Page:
A carve-up is a stitch-up – and unlawful
Competition Law prohibits anti-competitive actions. We’ve already seen that any form of price fixing is unlawful. Now we have a reminder that “market-sharing agreements” are also unlawful.
Two suppliers of cleanroom laundry services operated a joint venture. It appears that the two suppliers agreed to divide customers between them along a geographic boundary and by reference to the nature of the customers’ businesses or the products/services they required. The alleged arrangement prevented each supplier from supplying customers which were located outside that supplier’s designated area and product/service type.
The Competition and Markets Authority has provisionally concluded that these arrangements restricted competition between the two suppliers.
The CMA said that market-sharing agreements are a serious breach of competition law, which usually deny customers the benefits that arise from competition – such as lower prices, greater choice, innovation and improved service.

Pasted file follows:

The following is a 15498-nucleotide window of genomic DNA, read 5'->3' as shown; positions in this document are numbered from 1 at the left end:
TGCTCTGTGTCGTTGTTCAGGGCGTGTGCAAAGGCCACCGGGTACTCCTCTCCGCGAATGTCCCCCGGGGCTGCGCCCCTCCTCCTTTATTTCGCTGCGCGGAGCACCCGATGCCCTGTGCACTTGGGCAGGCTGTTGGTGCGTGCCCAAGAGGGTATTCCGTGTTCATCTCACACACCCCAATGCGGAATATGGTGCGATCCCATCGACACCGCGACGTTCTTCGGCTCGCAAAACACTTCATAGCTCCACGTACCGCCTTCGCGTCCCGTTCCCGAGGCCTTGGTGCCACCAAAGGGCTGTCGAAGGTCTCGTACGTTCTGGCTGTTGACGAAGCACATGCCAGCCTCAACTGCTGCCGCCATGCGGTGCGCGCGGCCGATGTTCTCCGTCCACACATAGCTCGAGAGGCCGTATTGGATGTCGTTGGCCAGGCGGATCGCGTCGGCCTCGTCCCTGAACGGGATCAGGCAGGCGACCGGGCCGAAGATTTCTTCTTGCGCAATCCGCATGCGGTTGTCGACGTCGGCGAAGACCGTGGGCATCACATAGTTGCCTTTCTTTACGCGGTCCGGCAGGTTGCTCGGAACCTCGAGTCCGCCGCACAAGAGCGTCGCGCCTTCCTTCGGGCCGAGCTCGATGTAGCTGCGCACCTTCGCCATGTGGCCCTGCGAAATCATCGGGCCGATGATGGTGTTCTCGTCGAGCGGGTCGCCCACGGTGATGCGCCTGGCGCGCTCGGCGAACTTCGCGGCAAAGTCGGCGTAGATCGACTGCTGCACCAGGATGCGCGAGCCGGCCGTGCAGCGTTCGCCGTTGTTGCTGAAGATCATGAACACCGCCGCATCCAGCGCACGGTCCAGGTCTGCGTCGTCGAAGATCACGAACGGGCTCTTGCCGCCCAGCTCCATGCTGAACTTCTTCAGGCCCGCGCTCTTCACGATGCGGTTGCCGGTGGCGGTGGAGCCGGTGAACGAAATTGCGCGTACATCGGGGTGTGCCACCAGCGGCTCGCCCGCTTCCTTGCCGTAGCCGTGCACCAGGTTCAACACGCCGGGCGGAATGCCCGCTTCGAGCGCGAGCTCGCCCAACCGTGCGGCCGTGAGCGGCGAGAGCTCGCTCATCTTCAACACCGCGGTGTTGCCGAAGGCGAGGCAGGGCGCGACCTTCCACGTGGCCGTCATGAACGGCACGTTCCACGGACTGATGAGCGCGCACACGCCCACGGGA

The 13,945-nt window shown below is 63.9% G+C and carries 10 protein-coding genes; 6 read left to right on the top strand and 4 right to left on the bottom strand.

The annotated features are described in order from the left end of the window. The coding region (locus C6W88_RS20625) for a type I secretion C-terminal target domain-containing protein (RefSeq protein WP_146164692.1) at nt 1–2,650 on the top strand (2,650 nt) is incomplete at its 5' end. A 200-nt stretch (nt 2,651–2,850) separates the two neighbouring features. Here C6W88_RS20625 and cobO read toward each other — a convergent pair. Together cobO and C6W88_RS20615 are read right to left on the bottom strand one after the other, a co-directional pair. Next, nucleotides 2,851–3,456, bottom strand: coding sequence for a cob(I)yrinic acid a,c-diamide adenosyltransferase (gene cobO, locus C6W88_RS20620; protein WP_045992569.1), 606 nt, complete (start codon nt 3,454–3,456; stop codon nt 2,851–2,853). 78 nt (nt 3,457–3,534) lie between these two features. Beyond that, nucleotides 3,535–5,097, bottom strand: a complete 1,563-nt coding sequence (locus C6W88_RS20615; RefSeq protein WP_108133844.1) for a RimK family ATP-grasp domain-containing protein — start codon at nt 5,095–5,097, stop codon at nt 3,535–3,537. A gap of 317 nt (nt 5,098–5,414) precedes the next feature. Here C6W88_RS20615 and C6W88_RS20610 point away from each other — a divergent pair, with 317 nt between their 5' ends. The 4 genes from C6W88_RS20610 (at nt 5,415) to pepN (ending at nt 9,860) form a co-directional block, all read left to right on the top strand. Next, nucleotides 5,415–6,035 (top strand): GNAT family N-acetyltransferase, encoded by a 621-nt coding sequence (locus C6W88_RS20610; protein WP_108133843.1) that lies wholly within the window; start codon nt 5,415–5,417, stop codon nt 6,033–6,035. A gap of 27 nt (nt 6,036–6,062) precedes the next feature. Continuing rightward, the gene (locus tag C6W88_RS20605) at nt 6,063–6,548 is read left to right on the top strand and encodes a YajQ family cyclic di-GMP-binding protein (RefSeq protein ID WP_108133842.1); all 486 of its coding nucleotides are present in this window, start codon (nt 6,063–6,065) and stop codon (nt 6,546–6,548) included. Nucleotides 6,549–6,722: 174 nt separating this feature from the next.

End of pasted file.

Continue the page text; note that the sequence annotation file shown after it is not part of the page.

Great care needs to be taken not to enter into arrangements of this type – particularly in the context of joint venture and other “partnering” arrangements.
This update is for general purposes and guidance only and does not constitute legal or professional advice. You should seek legal advice before relying on its content. This update relates to the prevailing circumstances at the date of its original publication and may not have been updated to reflect subsequent developments. If you have general queries about our updates, please email: email@example.com